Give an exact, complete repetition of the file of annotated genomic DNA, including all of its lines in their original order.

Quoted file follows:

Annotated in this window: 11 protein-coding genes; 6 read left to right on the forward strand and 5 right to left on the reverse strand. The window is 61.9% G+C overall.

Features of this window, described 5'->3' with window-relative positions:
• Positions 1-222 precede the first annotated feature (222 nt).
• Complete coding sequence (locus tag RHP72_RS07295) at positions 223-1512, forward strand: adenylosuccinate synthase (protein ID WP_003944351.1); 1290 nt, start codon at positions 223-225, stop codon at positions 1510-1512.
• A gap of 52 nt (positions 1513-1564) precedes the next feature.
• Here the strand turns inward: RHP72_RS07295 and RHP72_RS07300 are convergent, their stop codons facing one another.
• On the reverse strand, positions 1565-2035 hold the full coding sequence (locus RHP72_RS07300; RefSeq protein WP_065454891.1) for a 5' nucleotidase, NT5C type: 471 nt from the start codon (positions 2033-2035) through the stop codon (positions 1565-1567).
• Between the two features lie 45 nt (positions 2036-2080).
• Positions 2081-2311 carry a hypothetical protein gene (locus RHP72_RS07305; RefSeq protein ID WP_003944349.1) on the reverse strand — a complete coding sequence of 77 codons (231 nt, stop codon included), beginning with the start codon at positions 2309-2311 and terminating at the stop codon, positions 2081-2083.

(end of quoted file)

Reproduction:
Annotated in this window: 11 protein-coding genes; 6 read left to right on the forward strand and 5 right to left on the reverse strand. The window is 61.9% G+C overall.

Features of this window, described 5'->3' with window-relative positions:
• Positions 1-222 precede the first annotated feature (222 nt).
• Complete coding sequence (locus tag RHP72_RS07295) at positions 223-1512, forward strand: adenylosuccinate synthase (protein ID WP_003944351.1); 1290 nt, start codon at positions 223-225, stop codon at positions 1510-1512.
• A gap of 52 nt (positions 1513-1564) precedes the next feature.
• Here the strand turns inward: RHP72_RS07295 and RHP72_RS07300 are convergent, their stop codons facing one another.
• On the reverse strand, positions 1565-2035 hold the full coding sequence (locus RHP72_RS07300; RefSeq protein WP_065454891.1) for a 5' nucleotidase, NT5C type: 471 nt from the start codon (positions 2033-2035) through the stop codon (positions 1565-1567).
• Between the two features lie 45 nt (positions 2036-2080).
• Positions 2081-2311 carry a hypothetical protein gene (locus RHP72_RS07305; RefSeq protein ID WP_003944349.1) on the reverse strand — a complete coding sequence of 77 codons (231 nt, stop codon included), beginning with the start codon at positions 2309-2311 and terminating at the stop codon, positions 2081-2083.